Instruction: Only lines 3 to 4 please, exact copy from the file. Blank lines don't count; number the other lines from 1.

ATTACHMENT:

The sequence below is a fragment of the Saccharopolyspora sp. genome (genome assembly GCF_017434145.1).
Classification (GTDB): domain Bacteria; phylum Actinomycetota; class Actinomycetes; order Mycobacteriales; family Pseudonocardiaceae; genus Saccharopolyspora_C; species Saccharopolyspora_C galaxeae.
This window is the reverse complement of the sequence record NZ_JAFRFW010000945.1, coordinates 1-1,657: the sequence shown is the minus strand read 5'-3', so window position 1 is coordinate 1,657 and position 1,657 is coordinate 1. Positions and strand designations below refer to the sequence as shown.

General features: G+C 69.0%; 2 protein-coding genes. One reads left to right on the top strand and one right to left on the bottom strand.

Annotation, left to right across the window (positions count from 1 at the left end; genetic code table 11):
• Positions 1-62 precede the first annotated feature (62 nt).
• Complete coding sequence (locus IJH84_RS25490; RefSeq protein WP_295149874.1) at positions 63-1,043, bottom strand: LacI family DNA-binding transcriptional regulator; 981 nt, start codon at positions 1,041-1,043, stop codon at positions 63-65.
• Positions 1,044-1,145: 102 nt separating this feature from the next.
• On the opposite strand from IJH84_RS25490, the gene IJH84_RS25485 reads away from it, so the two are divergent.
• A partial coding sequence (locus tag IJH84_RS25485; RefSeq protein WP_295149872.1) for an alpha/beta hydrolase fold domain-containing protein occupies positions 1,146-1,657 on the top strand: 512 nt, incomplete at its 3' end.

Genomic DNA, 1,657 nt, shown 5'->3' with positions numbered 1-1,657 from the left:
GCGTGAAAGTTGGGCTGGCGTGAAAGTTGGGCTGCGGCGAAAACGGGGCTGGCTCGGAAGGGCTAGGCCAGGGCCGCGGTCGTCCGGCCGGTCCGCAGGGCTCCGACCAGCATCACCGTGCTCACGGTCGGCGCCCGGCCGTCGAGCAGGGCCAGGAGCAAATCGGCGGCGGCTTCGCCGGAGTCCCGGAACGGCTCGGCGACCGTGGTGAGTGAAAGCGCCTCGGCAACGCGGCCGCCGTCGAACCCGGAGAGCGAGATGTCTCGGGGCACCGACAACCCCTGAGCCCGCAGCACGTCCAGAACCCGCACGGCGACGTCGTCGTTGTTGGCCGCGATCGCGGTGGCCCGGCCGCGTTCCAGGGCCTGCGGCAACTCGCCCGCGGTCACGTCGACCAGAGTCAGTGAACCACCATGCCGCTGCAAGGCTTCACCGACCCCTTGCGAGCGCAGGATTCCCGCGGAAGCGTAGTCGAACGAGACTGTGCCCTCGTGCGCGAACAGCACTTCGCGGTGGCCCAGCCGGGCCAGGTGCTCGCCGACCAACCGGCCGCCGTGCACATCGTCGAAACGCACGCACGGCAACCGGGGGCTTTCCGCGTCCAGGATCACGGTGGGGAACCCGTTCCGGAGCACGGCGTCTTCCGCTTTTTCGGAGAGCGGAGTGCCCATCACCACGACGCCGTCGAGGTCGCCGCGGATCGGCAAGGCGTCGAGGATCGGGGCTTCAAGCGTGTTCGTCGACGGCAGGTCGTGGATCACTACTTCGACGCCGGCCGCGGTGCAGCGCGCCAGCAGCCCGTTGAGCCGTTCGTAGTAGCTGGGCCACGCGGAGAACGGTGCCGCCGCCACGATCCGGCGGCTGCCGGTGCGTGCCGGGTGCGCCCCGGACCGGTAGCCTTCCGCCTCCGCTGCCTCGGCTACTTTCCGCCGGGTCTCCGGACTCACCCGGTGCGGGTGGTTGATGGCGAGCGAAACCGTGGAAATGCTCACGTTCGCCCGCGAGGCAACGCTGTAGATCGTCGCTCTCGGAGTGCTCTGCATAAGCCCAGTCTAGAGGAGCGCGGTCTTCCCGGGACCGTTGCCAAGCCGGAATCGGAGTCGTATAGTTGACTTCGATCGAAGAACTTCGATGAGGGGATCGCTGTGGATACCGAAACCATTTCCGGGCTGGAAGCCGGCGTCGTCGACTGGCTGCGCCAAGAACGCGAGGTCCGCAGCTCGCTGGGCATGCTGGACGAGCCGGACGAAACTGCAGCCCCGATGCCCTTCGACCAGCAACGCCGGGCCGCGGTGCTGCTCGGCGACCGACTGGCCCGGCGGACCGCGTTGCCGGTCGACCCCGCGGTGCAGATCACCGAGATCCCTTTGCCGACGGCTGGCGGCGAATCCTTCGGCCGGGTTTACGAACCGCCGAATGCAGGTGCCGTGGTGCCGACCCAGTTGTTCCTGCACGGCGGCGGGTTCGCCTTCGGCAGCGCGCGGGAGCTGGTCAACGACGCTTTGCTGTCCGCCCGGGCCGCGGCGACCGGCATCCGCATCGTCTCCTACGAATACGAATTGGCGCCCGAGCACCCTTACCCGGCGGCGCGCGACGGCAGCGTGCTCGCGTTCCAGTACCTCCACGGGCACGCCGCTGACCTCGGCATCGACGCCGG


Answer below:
This window is the reverse complement of the sequence record NZ_JAFRFW010000945.1, coordinates 1-1,657: the sequence shown is the minus strand read 5'-3', so window position 1 is coordinate 1,657 and position 1,657 is coordinate 1. Positions and strand designations below refer to the sequence as shown.

General features: G+C 69.0%; 2 protein-coding genes. One reads left to right on the top strand and one right to left on the bottom strand.